I am seeing lots of valuable use cases around the digital world meeting the physical world. For example, essential insights can be delivered on building usage, flow and engagement. Retailers can get the insights for better product placement, landlords can optimise their offering, and tenants can drive space optimisation as well as employee productivity.

Addressing all stakeholders 

When it comes to buildings, you are dealing with lots of different stakeholders: facilities managers, financial directors, operation managers, the list goes on. This means that when you create a business case, you need to do so with all of these stakeholders in mind. 

You can’t just pick one particular stakeholder – you should engage each one with facts and figures that are relevant to them so that they feel as though they’re getting their slice of the pie, so to speak.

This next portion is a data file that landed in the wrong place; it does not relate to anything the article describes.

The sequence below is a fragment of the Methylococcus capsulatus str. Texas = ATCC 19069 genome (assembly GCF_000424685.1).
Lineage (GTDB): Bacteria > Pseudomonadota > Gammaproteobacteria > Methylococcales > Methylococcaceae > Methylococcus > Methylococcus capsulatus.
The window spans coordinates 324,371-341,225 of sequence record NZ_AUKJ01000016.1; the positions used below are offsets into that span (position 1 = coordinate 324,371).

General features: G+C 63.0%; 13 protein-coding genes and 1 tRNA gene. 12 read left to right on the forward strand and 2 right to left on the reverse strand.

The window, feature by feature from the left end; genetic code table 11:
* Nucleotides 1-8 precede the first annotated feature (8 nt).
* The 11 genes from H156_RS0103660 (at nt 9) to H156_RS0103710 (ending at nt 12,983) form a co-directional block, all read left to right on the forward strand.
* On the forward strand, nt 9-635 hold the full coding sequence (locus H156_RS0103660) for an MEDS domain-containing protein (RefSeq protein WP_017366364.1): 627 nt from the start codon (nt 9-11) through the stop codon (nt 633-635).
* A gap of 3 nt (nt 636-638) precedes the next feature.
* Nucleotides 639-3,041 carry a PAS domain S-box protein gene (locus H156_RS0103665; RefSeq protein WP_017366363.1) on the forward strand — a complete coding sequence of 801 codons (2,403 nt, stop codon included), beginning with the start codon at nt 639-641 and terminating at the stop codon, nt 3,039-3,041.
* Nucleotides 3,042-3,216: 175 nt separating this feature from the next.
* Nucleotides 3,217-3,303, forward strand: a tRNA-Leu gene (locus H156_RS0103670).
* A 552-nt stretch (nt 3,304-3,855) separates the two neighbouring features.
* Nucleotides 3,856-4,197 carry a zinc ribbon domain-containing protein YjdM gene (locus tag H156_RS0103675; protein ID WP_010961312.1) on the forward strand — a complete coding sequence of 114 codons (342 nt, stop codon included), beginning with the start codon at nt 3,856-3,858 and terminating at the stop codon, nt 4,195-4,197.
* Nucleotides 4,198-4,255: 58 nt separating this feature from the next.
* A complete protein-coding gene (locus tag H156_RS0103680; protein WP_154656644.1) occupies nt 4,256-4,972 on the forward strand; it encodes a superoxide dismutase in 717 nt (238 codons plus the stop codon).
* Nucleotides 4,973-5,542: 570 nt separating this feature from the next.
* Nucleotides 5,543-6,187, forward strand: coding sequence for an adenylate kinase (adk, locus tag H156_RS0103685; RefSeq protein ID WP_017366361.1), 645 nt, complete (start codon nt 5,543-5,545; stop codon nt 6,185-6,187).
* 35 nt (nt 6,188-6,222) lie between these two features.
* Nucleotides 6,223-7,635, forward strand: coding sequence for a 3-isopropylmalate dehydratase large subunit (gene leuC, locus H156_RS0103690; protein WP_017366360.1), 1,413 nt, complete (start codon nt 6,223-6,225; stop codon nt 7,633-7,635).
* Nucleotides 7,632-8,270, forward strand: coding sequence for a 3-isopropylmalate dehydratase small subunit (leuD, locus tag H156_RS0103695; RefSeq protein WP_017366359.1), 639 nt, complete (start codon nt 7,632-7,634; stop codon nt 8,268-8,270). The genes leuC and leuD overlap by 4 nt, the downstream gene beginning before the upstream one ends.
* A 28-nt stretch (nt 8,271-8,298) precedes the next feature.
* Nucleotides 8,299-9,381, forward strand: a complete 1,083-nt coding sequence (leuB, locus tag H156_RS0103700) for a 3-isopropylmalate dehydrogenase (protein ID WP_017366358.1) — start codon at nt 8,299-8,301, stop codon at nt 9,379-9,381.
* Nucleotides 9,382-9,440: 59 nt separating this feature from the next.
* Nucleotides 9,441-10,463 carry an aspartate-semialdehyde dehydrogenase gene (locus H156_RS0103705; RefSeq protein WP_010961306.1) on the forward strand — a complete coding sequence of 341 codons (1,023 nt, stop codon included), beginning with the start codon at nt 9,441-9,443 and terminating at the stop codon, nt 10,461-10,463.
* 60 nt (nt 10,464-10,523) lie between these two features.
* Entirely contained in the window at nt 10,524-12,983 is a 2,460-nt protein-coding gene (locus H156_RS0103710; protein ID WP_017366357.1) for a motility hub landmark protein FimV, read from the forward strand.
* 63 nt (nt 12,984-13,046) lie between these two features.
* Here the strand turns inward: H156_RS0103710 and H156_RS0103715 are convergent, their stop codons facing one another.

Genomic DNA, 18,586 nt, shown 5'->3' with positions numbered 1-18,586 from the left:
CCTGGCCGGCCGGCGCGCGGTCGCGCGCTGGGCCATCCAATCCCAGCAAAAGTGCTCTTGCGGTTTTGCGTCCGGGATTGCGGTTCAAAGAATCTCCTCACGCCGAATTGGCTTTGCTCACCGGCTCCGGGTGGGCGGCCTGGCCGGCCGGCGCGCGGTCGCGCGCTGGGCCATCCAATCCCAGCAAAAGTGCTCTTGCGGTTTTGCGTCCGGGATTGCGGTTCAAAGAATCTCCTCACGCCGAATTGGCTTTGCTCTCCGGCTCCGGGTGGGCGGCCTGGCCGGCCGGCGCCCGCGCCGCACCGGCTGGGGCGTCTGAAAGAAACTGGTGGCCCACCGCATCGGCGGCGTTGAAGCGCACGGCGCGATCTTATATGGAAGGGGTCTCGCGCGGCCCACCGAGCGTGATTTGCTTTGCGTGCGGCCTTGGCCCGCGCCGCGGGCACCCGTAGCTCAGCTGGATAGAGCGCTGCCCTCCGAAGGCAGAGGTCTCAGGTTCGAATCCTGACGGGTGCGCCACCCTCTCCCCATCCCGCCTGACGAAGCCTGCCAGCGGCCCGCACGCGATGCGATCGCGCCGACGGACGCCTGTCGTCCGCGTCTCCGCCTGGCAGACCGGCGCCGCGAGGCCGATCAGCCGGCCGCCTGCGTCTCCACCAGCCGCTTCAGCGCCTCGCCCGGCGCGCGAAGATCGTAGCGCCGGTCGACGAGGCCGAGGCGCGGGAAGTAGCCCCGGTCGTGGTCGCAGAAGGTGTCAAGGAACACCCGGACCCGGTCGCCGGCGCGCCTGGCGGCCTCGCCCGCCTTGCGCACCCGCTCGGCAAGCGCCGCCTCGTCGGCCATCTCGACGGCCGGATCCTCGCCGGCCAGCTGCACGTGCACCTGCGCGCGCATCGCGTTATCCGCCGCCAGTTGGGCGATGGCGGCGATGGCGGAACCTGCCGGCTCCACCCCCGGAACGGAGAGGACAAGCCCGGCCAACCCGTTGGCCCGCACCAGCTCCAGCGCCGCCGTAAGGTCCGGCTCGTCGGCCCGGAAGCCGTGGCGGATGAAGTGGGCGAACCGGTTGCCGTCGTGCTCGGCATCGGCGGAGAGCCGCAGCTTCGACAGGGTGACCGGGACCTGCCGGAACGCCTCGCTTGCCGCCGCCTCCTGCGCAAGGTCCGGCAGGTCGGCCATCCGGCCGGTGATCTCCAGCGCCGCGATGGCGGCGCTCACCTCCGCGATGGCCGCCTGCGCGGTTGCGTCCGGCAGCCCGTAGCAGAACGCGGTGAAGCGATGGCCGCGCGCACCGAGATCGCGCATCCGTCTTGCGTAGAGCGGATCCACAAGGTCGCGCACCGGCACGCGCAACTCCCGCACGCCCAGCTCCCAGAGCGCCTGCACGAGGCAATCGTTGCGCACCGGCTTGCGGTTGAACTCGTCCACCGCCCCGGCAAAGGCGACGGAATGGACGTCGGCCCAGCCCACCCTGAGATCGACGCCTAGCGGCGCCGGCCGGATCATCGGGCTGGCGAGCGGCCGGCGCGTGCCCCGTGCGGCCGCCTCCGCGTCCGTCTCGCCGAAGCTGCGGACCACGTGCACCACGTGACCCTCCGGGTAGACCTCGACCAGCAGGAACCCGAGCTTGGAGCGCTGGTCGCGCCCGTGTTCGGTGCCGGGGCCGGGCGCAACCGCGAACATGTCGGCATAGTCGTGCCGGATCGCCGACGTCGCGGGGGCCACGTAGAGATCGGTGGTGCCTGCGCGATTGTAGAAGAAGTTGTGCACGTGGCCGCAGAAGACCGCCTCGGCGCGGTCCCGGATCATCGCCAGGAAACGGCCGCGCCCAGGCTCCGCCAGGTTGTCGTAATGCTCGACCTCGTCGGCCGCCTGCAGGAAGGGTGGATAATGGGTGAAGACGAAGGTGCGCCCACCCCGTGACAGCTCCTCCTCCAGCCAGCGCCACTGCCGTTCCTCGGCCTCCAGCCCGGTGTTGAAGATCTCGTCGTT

It is also really important to use language that speaks to them. If you fall into the trap of using smart building jargon, people will immediately switch off. Talk about things that matter: business processes, optimization and cost savings, not IoT, CO2 and PPM.

It's the responsibility of smart building technology providers to demystify the language and make things convincing and easy to understand.

Getting finance on board

While I believe that engaging all stakeholders is incredibly important, getting someone from the finance department on board is perhaps the most vital part of the process. It’s all about approaching IoT like a finance person – if I spend X, what will I get in return?